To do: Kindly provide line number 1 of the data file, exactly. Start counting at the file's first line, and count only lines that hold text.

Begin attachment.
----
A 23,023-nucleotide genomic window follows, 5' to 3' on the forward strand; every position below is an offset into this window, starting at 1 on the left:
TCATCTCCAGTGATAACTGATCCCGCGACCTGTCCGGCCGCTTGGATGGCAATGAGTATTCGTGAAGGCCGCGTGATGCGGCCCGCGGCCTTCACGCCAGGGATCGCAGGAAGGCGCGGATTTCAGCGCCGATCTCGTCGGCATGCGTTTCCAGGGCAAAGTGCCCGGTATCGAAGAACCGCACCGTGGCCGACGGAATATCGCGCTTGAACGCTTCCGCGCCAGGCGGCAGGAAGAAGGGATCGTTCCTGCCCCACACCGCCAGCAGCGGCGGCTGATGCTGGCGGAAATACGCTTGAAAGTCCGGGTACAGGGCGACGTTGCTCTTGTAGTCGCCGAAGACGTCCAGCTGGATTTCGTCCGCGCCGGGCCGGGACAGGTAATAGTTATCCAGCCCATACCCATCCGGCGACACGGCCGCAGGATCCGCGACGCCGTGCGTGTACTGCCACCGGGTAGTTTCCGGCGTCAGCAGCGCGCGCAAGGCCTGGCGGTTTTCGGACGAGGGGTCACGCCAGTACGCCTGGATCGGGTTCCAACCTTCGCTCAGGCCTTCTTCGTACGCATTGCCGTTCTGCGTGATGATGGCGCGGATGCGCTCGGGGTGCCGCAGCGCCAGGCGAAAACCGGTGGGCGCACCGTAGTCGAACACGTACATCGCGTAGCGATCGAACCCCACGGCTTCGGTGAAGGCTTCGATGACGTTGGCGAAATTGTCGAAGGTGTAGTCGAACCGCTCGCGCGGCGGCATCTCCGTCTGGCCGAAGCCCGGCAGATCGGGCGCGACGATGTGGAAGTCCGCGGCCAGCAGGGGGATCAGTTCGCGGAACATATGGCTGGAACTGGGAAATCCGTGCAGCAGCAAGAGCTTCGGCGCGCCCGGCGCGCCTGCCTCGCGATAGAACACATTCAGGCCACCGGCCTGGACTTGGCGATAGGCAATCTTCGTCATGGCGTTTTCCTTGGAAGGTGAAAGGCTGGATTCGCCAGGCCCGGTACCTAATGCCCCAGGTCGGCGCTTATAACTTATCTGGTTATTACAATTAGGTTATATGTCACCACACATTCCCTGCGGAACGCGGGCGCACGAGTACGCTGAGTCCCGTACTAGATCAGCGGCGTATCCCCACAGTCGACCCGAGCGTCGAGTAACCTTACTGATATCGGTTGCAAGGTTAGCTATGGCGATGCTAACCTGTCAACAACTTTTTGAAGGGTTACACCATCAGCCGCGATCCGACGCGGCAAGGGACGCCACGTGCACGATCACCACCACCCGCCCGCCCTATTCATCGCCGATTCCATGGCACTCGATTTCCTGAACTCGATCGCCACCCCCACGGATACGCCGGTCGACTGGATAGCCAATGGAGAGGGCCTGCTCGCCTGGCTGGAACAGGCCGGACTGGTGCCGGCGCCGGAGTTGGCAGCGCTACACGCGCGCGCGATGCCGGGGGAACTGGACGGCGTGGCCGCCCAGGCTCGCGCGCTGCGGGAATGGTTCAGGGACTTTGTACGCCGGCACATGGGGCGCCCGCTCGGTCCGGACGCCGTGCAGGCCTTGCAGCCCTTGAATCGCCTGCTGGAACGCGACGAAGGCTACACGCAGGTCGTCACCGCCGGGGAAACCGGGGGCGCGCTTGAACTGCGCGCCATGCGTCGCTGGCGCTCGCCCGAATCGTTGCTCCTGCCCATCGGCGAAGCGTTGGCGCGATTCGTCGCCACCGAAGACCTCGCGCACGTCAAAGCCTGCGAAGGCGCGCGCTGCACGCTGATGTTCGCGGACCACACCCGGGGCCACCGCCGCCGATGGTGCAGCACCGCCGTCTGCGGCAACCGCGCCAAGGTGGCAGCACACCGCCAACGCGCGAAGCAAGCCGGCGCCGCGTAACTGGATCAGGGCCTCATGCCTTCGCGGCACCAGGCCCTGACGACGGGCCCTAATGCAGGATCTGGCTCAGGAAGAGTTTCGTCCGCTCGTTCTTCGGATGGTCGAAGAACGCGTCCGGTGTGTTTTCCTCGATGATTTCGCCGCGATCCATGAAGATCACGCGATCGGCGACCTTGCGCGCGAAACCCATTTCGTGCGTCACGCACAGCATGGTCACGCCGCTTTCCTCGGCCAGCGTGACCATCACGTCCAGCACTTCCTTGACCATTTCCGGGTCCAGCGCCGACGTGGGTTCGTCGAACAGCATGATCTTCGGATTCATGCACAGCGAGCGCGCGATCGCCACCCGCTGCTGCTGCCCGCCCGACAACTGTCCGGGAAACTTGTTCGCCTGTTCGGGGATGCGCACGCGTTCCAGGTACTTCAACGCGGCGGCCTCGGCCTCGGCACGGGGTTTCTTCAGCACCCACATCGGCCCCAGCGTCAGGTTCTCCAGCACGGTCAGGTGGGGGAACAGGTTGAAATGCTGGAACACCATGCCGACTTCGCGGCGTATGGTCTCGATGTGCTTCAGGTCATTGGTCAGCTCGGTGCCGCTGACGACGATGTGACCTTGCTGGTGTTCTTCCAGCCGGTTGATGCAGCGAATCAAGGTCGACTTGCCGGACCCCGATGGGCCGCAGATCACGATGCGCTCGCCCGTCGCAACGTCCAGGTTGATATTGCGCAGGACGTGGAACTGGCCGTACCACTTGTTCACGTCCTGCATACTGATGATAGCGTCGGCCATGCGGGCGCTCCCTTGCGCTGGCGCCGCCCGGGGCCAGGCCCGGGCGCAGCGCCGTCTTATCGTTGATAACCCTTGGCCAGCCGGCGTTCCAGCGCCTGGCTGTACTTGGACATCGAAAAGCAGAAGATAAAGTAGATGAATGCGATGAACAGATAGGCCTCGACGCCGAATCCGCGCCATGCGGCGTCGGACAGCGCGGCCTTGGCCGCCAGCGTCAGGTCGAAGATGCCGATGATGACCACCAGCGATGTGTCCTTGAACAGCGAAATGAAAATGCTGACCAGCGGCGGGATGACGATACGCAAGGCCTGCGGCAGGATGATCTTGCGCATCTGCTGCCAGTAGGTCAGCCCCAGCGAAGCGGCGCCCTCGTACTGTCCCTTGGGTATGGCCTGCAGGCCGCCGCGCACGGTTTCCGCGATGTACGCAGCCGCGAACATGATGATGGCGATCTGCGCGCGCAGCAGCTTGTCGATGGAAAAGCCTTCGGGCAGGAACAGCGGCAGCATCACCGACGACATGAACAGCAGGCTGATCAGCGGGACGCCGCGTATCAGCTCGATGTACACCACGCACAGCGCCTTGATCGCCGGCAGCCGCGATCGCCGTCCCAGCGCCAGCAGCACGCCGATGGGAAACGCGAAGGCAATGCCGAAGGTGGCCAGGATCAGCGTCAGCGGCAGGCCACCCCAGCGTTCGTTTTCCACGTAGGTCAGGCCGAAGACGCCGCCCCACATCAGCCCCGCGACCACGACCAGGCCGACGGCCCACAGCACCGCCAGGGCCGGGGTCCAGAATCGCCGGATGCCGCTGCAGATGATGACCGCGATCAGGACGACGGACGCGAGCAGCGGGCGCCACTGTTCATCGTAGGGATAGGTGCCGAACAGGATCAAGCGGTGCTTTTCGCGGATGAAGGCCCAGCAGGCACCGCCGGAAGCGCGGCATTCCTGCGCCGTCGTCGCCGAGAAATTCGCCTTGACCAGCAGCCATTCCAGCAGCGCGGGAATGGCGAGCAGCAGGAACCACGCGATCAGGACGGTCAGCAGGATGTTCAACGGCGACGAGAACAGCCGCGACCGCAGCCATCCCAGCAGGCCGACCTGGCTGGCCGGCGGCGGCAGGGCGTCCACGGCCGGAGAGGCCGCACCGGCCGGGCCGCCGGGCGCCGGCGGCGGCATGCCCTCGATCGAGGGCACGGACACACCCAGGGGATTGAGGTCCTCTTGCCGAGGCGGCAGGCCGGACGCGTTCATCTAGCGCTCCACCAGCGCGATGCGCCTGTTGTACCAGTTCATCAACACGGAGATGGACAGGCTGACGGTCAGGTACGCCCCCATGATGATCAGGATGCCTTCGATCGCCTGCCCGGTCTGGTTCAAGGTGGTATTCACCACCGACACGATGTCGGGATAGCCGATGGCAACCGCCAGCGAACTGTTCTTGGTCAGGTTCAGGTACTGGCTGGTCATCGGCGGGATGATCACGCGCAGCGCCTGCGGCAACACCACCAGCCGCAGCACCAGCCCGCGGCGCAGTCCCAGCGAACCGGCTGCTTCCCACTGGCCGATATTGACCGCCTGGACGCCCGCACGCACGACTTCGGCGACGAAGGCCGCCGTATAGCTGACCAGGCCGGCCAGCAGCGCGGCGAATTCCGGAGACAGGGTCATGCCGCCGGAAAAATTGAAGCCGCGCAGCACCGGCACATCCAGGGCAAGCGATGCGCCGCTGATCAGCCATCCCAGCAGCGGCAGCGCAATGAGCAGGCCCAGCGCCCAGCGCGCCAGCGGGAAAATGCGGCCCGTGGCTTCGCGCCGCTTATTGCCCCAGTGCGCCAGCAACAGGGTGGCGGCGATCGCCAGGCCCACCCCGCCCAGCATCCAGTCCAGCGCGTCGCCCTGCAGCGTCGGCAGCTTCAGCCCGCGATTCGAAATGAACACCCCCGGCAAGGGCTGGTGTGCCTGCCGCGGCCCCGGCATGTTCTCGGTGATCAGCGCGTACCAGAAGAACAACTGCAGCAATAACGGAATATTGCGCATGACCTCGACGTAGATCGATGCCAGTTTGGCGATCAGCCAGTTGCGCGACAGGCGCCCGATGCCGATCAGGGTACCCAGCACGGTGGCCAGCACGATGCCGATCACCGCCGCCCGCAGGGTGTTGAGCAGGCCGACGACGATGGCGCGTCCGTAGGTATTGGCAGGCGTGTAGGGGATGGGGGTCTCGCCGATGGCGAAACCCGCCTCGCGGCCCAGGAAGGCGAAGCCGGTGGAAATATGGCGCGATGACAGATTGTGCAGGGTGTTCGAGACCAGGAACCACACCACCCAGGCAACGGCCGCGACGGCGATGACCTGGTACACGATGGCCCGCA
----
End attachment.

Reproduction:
A 23,023-nucleotide genomic window follows, 5' to 3' on the forward strand; every position below is an offset into this window, starting at 1 on the left: